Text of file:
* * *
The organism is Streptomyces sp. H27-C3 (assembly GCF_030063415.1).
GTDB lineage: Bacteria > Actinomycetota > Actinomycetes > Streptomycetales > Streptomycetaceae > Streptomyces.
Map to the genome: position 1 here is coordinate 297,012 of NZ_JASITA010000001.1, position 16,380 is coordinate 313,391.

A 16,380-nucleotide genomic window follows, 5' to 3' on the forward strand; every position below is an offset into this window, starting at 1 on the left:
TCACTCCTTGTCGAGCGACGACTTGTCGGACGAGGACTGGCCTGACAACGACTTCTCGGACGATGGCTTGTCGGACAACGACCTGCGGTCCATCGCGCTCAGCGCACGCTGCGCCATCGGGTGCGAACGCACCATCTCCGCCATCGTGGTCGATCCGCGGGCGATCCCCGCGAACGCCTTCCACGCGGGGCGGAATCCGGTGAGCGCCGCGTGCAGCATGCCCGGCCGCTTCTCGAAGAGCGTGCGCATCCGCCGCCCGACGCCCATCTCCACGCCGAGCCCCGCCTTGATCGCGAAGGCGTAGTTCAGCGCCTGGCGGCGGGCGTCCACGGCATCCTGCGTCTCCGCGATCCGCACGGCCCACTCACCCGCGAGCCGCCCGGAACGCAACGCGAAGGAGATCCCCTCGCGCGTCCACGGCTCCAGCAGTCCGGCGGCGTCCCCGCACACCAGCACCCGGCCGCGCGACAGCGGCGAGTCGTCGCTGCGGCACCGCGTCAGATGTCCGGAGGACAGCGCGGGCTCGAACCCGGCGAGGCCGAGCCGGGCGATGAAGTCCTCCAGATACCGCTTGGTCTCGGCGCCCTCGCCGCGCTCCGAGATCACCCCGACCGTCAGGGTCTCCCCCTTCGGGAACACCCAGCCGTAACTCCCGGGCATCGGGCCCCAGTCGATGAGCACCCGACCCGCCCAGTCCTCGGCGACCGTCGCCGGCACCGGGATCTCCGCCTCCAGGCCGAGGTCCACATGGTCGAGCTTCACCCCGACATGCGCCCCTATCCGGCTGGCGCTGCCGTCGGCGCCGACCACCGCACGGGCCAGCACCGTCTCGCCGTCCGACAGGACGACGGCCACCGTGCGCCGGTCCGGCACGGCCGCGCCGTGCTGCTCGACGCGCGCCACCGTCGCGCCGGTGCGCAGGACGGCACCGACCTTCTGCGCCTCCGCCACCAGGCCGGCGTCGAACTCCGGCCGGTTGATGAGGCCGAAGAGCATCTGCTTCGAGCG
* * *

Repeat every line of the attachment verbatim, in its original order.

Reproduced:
The organism is Streptomyces sp. H27-C3 (assembly GCF_030063415.1).
GTDB lineage: Bacteria > Actinomycetota > Actinomycetes > Streptomycetales > Streptomycetaceae > Streptomyces.
Map to the genome: position 1 here is coordinate 297,012 of NZ_JASITA010000001.1, position 16,380 is coordinate 313,391.

A 16,380-nucleotide genomic window follows, 5' to 3' on the forward strand; every position below is an offset into this window, starting at 1 on the left:
TCACTCCTTGTCGAGCGACGACTTGTCGGACGAGGACTGGCCTGACAACGACTTCTCGGACGATGGCTTGTCGGACAACGACCTGCGGTCCATCGCGCTCAGCGCACGCTGCGCCATCGGGTGCGAACGCACCATCTCCGCCATCGTGGTCGATCCGCGGGCGATCCCCGCGAACGCCTTCCACGCGGGGCGGAATCCGGTGAGCGCCGCGTGCAGCATGCCCGGCCGCTTCTCGAAGAGCGTGCGCATCCGCCGCCCGACGCCCATCTCCACGCCGAGCCCCGCCTTGATCGCGAAGGCGTAGTTCAGCGCCTGGCGGCGGGCGTCCACGGCATCCTGCGTCTCCGCGATCCGCACGGCCCACTCACCCGCGAGCCGCCCGGAACGCAACGCGAAGGAGATCCCCTCGCGCGTCCACGGCTCCAGCAGTCCGGCGGCGTCCCCGCACACCAGCACCCGGCCGCGCGACAGCGGCGAGTCGTCGCTGCGGCACCGCGTCAGATGTCCGGAGGACAGCGCGGGCTCGAACCCGGCGAGGCCGAGCCGGGCGATGAAGTCCTCCAGATACCGCTTGGTCTCGGCGCCCTCGCCGCGCTCCGAGATCACCCCGACCGTCAGGGTCTCCCCCTTCGGGAACACCCAGCCGTAACTCCCGGGCATCGGGCCCCAGTCGATGAGCACCCGACCCGCCCAGTCCTCGGCGACCGTCGCCGGCACCGGGATCTCCGCCTCCAGGCCGAGGTCCACATGGTCGAGCTTCACCCCGACATGCGCCCCTATCCGGCTGGCGCTGCCGTCGGCGCCGACCACCGCACGGGCCAGCACCGTCTCGCCGTCCGACAGGACGACGGCCACCGTGCGCCGGTCCGGCACGGCCGCGCCGTGCTGCTCGACGCGCGCCACCGTCGCGCCGGTGCGCAGGACGGCACCGACCTTCTGCGCCTCCGCCACCAGGCCGGCGTCGAACTCCGGCCGGTTGATGAGGCCGAAGAGCATCTGCTTCGAGCG